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Iphigenie auf Tauris, Tanztheater Wuppertal Pina Bausch, Sadler's Wells | reviews, news & interviews

Iphigenie auf Tauris, Tanztheater Wuppertal Pina Bausch, Sadler's Wells

Iphigenie auf Tauris, Tanztheater Wuppertal Pina Bausch, Sadler's Wells

Gluck out-Bausched Bausch - the dance doesn't match the opera

Bausch's 'Iphigenie auf Tauris': 'A kind of butoh, distilled only to mourning, gorgeous but insistently empty'

Iphigenia is an abandoned child, almost murdered by her father, lost in bewilderment, captured and indoctrinated in an artificial existence. It hardly matters that her father was the legendary Greek hero Agamemnon, her mother the notorious Clytemnestra. Spare in story as they are, classical myths contain overwhelmingly strong capsules of emotion. It’s because Pina Bausch was so acute at extracting for dance-theatre the most piercing emotions that I find myself hostile to the frigidity of her dance-opera Iphigenie auf Tauris.

Showing at Sadler’s Wells this week, Iphigenie - created a quarter-century ago in 1974 - may be the last many of us see of Bausch's company now that the first lady of dance-theatre is dead. Sadly coterminous with the Cunningham company’s farewell tour in London this week, Tanztheater Wuppertal Pina Bausch is on a three-year posthumous tour programme, and it remains to be seen how it moves on.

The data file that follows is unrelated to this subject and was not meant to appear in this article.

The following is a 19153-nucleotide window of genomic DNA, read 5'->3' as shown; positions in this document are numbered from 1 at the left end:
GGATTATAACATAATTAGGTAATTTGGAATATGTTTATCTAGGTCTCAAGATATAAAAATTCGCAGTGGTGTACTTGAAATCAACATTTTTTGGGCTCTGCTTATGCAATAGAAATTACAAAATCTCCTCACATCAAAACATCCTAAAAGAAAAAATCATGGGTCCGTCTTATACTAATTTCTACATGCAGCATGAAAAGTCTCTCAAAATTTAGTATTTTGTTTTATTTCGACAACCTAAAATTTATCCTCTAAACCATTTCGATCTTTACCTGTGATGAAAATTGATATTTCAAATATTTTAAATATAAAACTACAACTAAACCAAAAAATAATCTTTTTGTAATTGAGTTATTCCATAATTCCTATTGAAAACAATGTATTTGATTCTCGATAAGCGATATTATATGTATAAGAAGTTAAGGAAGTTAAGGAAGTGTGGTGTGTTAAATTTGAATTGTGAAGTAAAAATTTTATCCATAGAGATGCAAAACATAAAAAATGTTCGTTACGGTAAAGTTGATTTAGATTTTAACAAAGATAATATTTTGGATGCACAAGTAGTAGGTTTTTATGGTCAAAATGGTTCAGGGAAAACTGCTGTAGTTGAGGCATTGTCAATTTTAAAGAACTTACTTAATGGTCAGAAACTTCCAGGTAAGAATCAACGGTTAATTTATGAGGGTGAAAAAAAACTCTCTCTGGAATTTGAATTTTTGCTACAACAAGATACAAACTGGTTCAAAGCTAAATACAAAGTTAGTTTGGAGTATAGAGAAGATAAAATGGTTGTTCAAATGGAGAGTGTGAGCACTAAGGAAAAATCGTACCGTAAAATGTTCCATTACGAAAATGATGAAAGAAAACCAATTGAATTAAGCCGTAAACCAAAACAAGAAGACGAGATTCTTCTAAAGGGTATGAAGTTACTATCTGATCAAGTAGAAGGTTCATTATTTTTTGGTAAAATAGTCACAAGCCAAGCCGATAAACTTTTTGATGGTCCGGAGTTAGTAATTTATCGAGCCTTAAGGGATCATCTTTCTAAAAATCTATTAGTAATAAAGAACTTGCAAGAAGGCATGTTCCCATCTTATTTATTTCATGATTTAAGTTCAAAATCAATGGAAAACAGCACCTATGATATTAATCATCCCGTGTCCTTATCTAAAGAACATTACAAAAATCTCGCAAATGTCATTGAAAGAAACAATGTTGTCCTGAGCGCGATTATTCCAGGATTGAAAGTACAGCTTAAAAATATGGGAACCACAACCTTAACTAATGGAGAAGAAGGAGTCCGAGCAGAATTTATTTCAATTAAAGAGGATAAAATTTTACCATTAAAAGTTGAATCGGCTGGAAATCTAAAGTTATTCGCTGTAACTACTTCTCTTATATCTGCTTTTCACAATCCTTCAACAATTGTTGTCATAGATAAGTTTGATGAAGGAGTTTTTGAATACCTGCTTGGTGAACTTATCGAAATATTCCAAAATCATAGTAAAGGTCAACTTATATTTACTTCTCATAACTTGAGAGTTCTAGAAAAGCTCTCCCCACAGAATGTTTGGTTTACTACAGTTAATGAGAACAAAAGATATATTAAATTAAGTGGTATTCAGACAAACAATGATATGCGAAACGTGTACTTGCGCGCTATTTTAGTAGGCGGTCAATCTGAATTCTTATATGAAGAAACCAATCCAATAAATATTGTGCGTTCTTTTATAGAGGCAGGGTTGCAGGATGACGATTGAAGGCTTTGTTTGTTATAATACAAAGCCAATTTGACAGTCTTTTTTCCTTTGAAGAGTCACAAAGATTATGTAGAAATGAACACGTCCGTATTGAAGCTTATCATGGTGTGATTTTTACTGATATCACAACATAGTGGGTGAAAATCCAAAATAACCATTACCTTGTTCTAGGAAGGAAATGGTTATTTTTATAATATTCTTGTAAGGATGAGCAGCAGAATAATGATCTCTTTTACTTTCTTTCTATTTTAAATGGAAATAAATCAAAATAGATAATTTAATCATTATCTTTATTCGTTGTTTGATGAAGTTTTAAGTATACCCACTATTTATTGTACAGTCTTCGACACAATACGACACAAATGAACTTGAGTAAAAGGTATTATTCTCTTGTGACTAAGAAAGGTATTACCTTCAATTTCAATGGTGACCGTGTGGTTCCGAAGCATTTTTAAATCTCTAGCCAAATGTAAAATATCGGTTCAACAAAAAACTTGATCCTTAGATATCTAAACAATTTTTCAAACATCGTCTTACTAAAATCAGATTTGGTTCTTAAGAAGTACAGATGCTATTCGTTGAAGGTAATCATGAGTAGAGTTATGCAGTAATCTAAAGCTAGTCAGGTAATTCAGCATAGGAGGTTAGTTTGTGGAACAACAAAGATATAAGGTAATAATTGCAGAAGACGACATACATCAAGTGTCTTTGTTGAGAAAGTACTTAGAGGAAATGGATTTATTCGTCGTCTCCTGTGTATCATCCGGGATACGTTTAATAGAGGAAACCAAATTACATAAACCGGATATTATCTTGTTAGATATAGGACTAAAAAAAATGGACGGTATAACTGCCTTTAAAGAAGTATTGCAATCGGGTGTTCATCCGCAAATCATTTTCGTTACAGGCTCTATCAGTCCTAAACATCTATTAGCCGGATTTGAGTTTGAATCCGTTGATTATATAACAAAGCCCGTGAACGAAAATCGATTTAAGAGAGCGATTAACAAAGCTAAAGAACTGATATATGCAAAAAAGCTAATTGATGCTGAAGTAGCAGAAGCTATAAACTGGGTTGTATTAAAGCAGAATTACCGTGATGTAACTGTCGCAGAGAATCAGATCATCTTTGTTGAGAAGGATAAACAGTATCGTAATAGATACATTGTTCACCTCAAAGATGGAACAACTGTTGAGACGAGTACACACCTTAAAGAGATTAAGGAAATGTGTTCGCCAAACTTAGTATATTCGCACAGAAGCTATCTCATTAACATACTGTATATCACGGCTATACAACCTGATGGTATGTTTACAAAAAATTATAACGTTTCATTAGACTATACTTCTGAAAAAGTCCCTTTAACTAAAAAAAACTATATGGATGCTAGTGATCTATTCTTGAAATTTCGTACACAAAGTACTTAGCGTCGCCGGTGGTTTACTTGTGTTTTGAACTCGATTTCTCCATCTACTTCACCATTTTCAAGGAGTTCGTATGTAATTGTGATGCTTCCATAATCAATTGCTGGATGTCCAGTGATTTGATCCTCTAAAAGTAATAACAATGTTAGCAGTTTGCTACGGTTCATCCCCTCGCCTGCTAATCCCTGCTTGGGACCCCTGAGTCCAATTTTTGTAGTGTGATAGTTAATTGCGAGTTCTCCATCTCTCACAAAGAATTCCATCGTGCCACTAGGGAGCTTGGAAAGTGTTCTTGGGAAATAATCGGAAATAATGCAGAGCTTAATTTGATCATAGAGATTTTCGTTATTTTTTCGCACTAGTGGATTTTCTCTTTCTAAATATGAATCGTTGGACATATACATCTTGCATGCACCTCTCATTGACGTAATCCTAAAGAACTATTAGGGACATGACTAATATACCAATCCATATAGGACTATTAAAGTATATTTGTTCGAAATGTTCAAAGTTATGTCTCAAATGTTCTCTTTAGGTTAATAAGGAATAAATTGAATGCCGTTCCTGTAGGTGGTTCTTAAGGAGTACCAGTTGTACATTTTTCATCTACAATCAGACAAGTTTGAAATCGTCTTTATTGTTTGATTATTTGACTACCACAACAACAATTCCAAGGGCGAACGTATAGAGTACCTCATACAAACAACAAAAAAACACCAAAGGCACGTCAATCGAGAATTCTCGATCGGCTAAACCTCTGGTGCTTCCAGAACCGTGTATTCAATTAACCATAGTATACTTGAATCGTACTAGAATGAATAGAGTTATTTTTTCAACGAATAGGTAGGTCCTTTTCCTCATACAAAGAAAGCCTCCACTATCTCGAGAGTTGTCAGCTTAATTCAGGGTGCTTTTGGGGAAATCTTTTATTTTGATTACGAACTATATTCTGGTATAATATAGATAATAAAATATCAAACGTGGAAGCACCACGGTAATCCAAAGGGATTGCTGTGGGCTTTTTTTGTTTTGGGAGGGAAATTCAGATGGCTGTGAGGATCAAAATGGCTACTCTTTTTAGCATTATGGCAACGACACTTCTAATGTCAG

When fashioning dance from basic instincts, finding music to follow those instincts, spraying them with memories and autobiographical enigmas drawn from herself or from her dancers, attaching ambitious design values, wrapping and gradually polishing and finessing the package into one of her inimitable and entirely original creations, Bausch was simply superlative. But while I can’t find a flaw in the attention to detail and high style in her presentation of Gluck’s opera, she takes a tightly miserabilist line against music that is vastly richer than that. It is a kind of butoh, distilled only to mourning, gorgeous but insistently empty.